Qutb Minar is the tallest brick minaret in the world and an important example of Indo-Islamic Architecture. The tower is in the Qutb complex in South Delhi, India. The Qutb Minar and its monuments are listed as a UNESCO World Heritage Site.
Hight: 72.5 M (237.8 Ft)
Base Dia: 14.3 M (46.9 Ft)
Top Dia: 2.75 M (9.0 Ft)
Built period: 1193 - 1368
The Qutb minar is made of fluted red sandstone covered with intricate carvings and verses from the Qur'an. The Qutub Minar is itself built on the ruins of Lal Kot, the Red Citadel in the city of Dhillika, the capital of the Jat Tomars and the Chauhans, the last Hindu rulers of Delhi.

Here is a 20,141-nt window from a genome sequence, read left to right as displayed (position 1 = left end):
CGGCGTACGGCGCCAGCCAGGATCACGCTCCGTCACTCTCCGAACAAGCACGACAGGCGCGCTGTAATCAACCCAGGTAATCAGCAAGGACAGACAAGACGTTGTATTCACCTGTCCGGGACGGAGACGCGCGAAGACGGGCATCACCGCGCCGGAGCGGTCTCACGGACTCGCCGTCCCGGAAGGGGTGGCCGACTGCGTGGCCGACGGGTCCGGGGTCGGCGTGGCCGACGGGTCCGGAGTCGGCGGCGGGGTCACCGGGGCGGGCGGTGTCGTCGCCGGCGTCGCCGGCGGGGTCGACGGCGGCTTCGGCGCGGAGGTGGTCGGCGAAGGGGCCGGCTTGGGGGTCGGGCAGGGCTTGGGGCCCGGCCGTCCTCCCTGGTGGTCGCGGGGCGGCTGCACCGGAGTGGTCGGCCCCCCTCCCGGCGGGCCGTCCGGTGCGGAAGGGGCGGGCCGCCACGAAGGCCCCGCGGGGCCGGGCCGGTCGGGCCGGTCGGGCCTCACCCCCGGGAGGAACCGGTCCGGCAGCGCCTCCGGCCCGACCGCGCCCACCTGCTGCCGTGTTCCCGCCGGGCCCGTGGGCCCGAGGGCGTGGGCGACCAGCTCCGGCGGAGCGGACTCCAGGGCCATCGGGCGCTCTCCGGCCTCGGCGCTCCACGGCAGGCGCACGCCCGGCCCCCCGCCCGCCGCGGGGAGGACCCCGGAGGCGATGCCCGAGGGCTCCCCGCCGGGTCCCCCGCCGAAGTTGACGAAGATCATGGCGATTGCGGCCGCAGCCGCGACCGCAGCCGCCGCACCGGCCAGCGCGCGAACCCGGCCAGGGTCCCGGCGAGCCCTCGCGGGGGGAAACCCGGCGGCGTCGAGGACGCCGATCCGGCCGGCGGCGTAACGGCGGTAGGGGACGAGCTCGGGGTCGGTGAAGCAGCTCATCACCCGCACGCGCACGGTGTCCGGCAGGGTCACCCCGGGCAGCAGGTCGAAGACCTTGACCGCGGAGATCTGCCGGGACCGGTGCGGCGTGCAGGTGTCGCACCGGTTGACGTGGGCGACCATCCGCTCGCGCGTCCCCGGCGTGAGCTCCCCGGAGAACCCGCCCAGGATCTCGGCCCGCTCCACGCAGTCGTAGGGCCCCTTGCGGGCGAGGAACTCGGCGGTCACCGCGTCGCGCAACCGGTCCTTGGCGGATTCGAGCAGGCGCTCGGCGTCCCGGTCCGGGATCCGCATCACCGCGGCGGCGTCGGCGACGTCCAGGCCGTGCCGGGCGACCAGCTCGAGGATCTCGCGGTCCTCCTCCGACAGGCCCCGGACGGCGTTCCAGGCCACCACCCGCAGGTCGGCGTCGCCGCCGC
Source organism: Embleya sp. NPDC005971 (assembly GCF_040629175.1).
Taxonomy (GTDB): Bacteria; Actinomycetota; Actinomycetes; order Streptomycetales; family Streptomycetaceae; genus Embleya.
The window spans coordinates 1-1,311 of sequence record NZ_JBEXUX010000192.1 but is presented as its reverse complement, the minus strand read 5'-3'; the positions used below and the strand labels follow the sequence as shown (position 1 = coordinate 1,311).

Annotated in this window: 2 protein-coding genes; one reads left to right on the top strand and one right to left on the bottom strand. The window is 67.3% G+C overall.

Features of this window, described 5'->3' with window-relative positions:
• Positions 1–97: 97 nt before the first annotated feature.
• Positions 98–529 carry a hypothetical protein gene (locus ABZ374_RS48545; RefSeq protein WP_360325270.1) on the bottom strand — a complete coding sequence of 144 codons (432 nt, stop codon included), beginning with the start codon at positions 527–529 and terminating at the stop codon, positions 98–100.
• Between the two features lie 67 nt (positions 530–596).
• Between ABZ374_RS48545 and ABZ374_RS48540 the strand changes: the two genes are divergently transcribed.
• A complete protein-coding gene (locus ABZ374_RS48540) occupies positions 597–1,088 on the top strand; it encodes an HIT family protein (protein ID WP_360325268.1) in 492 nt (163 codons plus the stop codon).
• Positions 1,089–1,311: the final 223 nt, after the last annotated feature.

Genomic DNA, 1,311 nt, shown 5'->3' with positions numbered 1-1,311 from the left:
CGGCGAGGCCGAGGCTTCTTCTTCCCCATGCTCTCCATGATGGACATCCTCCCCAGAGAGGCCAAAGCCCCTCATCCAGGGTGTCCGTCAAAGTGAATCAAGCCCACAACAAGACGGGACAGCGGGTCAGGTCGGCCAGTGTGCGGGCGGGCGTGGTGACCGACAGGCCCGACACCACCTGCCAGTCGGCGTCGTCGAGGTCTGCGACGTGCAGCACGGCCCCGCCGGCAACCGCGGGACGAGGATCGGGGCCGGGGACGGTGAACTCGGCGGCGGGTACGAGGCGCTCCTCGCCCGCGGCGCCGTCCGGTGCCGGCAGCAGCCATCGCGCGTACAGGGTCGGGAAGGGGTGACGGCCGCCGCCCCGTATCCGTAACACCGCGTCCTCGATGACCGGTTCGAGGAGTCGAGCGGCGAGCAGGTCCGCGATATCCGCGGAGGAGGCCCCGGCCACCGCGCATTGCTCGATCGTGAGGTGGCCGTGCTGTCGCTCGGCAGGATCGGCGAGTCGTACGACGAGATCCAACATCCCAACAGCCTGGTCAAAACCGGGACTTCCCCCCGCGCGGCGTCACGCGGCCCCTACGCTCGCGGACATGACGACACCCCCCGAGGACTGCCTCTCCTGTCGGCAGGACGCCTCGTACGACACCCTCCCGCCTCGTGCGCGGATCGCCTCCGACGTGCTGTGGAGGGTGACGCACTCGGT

Inspired by the Minaret of Jam in Afghanistan and wishing to surpass it, Qutb-ud-din Aybak, the first Muslim ruler of Delhi, commenced construction of the Qutub Minar in 1193; but could only complete its basement. His successor, Iltutmish, added three more stories and, in 1368, Firuz Shah Tughluq constructed the fifth and the last story. The development of architectural styles from Aibak to Tuglak are quite evident in the minaret. Like earlier towers erected by the Ghaznavids and Ghurids in Afghanistan, the Qutub Mahal comprises several superposed flanged and cylindrical shafts, separated by balconies carried on Muqarnas corbels.